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Magic

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iPads look even cuter when they have a little keyboard attached to them. (Is that really going to be my first sentence?)

I find it a tad ironic I am sitting here having a hard time finding a way to start this blog because I am having the worst acid reflex attack. My acid reflex attacks are what started this crazy life I lead today. Returning from beautiful Punta Cana in January of this year, I began having 4 straight days of uncontrollable acid reflex. Being the paranoid person that I am, I immediately thought I must have a parasite. After a visit to the walk-in, he gave me an abdominal exam where he felt underneath my right rib cage. It was tender. “Must be gallstones”, he said as he ordered me an abdominal ultrasound. By end of week I was in for that ultrasound. Laying on the table the tech began her examination. The first words out of her mouth were, “When was the last time you had a blood test?”. “Um, no idea”, and she carried on. Two hours later at home I received a phone call from the walk-in letting me know my ultrasound results were in and the doctor would like to speak to me. Obviously, I was nervous. I have never once received results back in such a timely manner. Heading into the office, all I could think of was that I must be pregnant. That would be the only logical reason why she asked me about a blood test….. which I actually have no idea if that even makes sense, but it did to me.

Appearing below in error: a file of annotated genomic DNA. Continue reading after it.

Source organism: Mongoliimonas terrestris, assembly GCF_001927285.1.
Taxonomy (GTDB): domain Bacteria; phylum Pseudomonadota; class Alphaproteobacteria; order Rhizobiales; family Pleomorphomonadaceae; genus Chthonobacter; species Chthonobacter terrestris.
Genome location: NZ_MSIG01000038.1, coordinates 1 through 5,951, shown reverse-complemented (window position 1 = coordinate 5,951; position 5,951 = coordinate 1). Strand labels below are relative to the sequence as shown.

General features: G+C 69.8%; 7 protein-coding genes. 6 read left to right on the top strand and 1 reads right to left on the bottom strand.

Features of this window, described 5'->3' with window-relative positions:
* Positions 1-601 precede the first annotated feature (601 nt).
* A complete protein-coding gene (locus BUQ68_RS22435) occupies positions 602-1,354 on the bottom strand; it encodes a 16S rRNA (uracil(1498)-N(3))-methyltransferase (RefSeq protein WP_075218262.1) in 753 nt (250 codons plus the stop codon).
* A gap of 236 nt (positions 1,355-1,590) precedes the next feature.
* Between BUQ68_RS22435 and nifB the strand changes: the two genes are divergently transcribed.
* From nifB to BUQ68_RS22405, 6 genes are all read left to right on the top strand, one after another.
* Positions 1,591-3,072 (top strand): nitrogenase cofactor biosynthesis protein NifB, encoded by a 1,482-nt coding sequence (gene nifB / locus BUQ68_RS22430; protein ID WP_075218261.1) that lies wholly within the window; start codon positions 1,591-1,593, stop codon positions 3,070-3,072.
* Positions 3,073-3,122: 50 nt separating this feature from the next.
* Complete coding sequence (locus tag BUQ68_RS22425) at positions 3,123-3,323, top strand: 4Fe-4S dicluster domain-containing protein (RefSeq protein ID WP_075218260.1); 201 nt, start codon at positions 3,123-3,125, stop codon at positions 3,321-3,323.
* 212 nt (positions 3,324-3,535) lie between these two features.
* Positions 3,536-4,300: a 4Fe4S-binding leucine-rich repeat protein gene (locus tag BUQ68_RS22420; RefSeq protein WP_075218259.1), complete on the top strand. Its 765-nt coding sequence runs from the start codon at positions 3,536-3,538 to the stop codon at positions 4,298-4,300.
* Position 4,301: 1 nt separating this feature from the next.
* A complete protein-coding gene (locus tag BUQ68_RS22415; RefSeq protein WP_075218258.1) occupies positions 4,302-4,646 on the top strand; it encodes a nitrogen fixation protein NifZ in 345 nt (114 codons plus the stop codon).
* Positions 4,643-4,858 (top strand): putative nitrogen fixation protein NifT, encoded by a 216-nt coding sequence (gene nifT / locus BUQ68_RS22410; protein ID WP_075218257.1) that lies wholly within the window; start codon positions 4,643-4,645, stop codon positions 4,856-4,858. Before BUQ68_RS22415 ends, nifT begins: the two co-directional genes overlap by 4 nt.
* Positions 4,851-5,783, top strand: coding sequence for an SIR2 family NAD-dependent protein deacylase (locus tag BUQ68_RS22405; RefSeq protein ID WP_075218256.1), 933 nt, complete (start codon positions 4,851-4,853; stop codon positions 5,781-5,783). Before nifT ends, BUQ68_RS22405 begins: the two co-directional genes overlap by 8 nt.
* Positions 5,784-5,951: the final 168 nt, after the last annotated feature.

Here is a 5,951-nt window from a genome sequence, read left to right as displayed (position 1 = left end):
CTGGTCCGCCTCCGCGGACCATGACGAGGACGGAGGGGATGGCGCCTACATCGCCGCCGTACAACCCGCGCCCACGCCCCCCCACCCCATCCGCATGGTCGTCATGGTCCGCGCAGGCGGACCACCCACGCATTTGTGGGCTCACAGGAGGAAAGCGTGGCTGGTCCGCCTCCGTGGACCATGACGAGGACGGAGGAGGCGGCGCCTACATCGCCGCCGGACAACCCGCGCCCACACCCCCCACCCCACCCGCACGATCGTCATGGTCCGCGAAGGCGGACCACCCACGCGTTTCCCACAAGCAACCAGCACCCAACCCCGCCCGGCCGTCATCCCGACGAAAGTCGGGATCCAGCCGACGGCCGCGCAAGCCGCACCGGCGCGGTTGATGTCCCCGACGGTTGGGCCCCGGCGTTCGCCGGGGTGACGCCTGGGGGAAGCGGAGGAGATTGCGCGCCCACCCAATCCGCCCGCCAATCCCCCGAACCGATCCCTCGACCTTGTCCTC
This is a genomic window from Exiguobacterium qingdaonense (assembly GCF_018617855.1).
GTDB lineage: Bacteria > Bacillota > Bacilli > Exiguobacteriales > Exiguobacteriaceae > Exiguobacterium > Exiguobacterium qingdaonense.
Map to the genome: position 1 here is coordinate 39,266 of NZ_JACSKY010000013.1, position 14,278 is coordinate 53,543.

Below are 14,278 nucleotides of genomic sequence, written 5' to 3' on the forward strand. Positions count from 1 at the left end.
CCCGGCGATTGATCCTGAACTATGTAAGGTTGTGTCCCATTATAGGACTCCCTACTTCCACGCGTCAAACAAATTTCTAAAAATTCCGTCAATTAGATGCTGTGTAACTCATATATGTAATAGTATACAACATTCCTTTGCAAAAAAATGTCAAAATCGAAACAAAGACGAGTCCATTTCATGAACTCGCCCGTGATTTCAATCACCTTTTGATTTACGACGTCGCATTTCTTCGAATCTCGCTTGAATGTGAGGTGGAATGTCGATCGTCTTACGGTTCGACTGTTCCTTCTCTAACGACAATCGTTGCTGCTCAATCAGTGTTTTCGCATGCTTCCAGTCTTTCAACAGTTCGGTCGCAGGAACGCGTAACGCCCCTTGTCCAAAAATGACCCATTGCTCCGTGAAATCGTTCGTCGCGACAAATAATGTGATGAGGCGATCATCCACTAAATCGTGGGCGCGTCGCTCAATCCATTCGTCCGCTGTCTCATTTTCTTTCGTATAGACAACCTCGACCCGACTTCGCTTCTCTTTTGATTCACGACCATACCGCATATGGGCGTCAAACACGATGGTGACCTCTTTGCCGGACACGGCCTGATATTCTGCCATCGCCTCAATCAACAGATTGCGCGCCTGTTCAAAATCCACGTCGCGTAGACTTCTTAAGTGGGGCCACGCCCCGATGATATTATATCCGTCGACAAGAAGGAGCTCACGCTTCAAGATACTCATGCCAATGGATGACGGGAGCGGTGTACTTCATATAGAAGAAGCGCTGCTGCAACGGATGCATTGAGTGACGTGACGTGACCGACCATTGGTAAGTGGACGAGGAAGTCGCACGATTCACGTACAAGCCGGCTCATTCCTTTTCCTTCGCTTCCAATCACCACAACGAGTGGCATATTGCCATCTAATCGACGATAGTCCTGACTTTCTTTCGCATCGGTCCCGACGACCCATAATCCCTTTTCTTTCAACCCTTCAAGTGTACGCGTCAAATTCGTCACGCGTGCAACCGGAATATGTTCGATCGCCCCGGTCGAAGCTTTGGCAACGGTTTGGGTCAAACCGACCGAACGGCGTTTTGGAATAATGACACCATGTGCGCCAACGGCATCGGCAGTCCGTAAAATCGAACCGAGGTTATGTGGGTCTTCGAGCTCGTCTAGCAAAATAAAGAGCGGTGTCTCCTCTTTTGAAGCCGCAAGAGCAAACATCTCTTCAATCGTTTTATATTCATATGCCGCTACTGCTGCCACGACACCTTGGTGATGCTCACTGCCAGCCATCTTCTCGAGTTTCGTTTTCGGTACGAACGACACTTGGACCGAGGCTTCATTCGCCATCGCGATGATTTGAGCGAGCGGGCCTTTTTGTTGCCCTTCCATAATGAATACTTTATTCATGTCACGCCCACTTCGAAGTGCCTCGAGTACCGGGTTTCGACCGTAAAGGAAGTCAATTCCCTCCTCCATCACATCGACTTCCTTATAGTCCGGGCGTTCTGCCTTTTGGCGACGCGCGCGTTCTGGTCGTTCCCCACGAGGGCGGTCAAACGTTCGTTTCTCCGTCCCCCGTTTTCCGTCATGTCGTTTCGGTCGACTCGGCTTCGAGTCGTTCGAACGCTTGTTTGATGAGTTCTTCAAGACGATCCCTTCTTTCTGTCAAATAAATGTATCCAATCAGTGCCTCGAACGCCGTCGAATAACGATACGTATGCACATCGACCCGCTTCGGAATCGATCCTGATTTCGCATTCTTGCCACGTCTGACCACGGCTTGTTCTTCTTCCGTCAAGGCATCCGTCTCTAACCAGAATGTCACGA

Hemangioma – a birthmark that most commonly appears as a rubbery, bright red nodule of extra blood vessels in the skin (www.mayoclinic.org)

“That is what I believe you have. Nothing to worry about, but I would like to send you for a CT scan just to be sure.”

 

I should probably write the entire first part of my story in one piece. I mean, it would make sense to explain everything that happened leading up to my diagnosis in one blog post, but I am not a writer and this is my blog so I make the rules. I have told my story to my friends over and over so many times I truthfully thought this would be a walk in the park. Surprise, I am wrong. I just found my self staring at “April 3rd, 2014 – CT Scan” for the past 15 minutes. Reliving the day in my head with a vivid memory of everything I felt. No thanks, it’s Friday morning and I need to eat something more than banana bread.